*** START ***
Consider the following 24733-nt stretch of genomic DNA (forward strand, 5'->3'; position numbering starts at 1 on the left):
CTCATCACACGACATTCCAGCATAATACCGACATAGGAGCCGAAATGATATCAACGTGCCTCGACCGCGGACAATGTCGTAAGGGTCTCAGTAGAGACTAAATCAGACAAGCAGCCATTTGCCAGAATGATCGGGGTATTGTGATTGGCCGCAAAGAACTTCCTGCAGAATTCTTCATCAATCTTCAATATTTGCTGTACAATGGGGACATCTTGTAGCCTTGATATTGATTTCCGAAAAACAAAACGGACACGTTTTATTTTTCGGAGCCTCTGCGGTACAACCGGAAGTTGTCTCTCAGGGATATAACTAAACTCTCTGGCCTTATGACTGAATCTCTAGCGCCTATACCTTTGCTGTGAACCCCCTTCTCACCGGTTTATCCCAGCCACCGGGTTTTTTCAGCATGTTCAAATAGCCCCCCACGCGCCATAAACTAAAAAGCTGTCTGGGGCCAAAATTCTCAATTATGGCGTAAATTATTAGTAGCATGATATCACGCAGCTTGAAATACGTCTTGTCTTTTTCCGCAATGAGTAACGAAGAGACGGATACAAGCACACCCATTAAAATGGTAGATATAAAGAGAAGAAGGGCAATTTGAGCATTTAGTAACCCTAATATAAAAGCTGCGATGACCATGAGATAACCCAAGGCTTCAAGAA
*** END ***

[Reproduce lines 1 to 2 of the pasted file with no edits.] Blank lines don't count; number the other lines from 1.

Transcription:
Consider the following 24733-nt stretch of genomic DNA (forward strand, 5'->3'; position numbering starts at 1 on the left):
CTCATCACACGACATTCCAGCATAATACCGACATAGGAGCCGAAATGATATCAACGTGCCTCGACCGCGGACAATGTCGTAAGGGTCTCAGTAGAGACTAAATCAGACAAGCAGCCATTTGCCAGAATGATCGGGGTATTGTGATTGGCCGCAAAGAACTTCCTGCAGAATTCTTCATCAATCTTCAATATTTGCTGTACAATGGGGACATCTTGTAGCCTTGATATTGATTTCCGAAAAACAAAACGGACACGTTTTATTTTTCGGAGCCTCTGCGGTACAACCGGAAGTTGTCTCTCAGGGATATAACTAAACTCTCTGGCCTTATGACTGAATCTCTAGCGCCTATACCTTTGCTGTGAACCCCCTTCTCACCGGTTTATCCCAGCCACCGGGTTTTTTCAGCATGTTCAAATAGCCCCCCACGCGCCATAAACTAAAAAGCTGTCTGGGGCCAAAATTCTCAATTATGGCGTAAATTATTAGTAGCATGATATCACGCAGCTTGAAATACGTCTTGTCTTTTTCCGCAATGAGTAACGAAGAGACGGATACAAGCACACCCATTAAAATGGTAGATATAAAGAGAAGAAGGGCAATTTGAGCATTTAGTAACCCTAATATAAAAGCTGCGATGACCATGAGATAACCCAAGGCTTCAAGAA